With low concentrations of tropospheric aerosol, the Southern Ocean offers a "natural laboratory" for studies of aerosol-cloud interactions. Aerosols over the Southern Ocean are produced from biogenic activity in the ocean, which generates sulfate aerosol via dimethylsulfide (DMS) oxidation, and from strong winds and waves that lead to bubble bursting and sea spray emission. Here, we evaluate the representation of Southern Ocean aerosols in the Hadley Centre Global Environmental Model version 3, Global Atmosphere 7.1 (HadGEM3-GA7.1) chemistry-climate model. Compared with aerosol optical depth (AOD) observations from two satellite instruments (the Moderate Resolution Imaging Spectroradiometer, MODIS-Aqua c6.1, and the Multi-angle Imaging Spectroradiometer, MISR), the model simulates too-high AOD during winter and too-low AOD during summer. By switching off DMS emission in the model, we show that sea spray aerosol is the dominant contributor to AOD during winter. In turn, the simulated sea spray aerosol flux depends on near-surface wind speed. By examining MODIS AOD as a function of wind speed from the ERA-Interim reanalysis and comparing it with the model, we show that the sea spray aerosol source function in HadGEM3-GA7.1 overestimates the wind speed dependency. We test a recently developed sea spray aerosol source function derived from measurements made on a Southern Ocean research voyage in 2018. In this source function, the wind speed dependency of the sea spray aerosol flux is less than in the formulation currently implemented in HadGEM3-GA7.1. The new source function leads to good agreement between simulated and observed wintertime AODs over the Southern Ocean; however, it reveals partially compensating errors in DMS-derived AOD. While previous work has tested assumptions regarding the seawater climatology or sea-air flux of DMS, we test the sensitivity of simulated AOD, cloud condensation nuclei and cloud droplet number concentration to three atmospheric sulfate chemistry schemes. The first scheme adds DMS oxidation by halogens and the other two test a recently developed sulfate chemistry scheme for the marine troposphere; one tests gas-phase chemistry only, while the second adds extra aqueous-phase sulfate reactions. We show how simulated sulfur dioxide and sulfuric acid profiles over the Southern Ocean change as a result and how the number concentration and particle size of the soluble Aitken, accumulation and coarse aerosol modes are affected. The new DMS chemistry scheme leads to a 20 % increase in the number concentration of cloud condensation nuclei and cloud droplets, which improves agreement with observations. Our results highlight the importance of atmospheric chemistry for simulating aerosols and clouds accurately over the Southern Ocean.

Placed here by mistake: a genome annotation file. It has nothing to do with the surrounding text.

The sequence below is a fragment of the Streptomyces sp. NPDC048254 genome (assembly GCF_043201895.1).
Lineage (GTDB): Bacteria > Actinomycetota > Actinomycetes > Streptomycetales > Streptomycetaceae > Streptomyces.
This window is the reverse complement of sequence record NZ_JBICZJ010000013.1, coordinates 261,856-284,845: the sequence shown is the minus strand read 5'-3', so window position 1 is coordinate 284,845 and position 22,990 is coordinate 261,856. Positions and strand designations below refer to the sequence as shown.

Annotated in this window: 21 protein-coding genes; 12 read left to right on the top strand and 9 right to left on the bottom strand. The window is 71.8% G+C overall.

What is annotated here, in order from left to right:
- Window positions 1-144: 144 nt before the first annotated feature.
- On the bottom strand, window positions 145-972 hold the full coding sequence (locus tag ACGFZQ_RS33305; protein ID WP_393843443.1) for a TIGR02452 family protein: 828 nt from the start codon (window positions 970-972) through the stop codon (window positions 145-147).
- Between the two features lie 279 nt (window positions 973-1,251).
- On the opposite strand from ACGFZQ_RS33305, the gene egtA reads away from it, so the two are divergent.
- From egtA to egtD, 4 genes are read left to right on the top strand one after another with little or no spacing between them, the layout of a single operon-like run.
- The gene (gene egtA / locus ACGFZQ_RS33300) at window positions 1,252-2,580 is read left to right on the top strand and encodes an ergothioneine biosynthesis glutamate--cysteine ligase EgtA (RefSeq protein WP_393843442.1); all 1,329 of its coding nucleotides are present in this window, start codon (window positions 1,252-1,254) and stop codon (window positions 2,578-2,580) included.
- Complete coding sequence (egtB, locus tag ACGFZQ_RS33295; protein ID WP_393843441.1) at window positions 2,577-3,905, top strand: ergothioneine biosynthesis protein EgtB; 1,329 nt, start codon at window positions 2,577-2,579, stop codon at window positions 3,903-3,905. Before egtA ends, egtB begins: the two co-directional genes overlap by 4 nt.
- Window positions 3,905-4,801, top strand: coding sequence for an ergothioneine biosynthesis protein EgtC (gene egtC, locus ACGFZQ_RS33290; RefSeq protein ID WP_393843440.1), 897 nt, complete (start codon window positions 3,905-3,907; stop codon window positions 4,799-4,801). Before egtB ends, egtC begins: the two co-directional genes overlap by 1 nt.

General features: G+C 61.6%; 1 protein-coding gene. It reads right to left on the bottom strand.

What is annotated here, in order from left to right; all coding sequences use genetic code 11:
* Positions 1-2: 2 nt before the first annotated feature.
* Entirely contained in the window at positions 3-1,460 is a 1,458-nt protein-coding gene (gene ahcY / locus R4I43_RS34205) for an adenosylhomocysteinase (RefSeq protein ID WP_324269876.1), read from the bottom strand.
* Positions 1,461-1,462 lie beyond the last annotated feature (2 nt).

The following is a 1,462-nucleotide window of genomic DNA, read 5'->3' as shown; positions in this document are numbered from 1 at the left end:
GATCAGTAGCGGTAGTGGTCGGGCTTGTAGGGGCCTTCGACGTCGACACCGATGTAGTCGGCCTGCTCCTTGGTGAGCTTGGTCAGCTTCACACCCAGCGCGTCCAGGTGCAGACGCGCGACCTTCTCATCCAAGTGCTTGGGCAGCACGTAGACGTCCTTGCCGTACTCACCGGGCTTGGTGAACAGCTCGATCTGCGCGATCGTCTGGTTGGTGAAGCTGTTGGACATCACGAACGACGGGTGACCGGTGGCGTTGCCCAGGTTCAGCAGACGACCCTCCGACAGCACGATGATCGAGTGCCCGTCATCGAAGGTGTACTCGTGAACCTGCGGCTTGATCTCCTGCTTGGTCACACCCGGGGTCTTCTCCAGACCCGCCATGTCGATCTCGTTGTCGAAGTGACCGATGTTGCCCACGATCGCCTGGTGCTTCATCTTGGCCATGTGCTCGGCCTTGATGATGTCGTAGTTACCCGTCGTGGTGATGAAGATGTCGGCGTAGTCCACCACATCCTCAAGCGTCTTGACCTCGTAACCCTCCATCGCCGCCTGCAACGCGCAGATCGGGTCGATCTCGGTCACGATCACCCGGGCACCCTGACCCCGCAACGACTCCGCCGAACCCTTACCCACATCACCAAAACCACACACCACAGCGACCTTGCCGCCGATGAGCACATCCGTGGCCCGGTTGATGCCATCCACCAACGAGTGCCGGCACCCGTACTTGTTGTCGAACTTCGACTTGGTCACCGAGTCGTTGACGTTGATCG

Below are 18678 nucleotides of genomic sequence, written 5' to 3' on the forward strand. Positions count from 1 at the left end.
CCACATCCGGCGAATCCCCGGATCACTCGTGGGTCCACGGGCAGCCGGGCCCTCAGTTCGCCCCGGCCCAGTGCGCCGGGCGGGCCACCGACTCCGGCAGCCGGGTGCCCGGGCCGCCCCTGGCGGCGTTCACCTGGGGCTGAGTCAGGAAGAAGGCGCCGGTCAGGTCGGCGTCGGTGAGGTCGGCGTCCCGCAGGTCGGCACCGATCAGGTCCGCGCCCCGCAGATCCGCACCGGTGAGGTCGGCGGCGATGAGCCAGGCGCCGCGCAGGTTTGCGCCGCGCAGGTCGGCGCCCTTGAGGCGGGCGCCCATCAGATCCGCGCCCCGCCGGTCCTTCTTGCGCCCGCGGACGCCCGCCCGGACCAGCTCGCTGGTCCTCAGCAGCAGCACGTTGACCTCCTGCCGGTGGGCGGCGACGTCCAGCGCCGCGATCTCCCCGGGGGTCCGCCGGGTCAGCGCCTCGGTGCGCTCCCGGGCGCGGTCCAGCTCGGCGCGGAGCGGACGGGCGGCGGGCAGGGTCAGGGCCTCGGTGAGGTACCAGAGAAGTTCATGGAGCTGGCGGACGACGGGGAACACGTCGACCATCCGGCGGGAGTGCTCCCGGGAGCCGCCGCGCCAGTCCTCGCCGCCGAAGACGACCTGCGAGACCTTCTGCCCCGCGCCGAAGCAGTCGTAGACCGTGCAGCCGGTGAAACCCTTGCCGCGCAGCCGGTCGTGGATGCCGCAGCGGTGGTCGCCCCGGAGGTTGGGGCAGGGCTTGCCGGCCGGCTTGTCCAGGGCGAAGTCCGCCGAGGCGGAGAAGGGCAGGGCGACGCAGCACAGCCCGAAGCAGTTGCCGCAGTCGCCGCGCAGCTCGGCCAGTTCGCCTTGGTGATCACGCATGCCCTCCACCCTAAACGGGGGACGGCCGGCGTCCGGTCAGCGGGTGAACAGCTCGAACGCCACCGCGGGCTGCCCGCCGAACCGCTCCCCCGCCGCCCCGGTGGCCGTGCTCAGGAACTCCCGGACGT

ASJC Scopus subject areas
- Atmospheric Science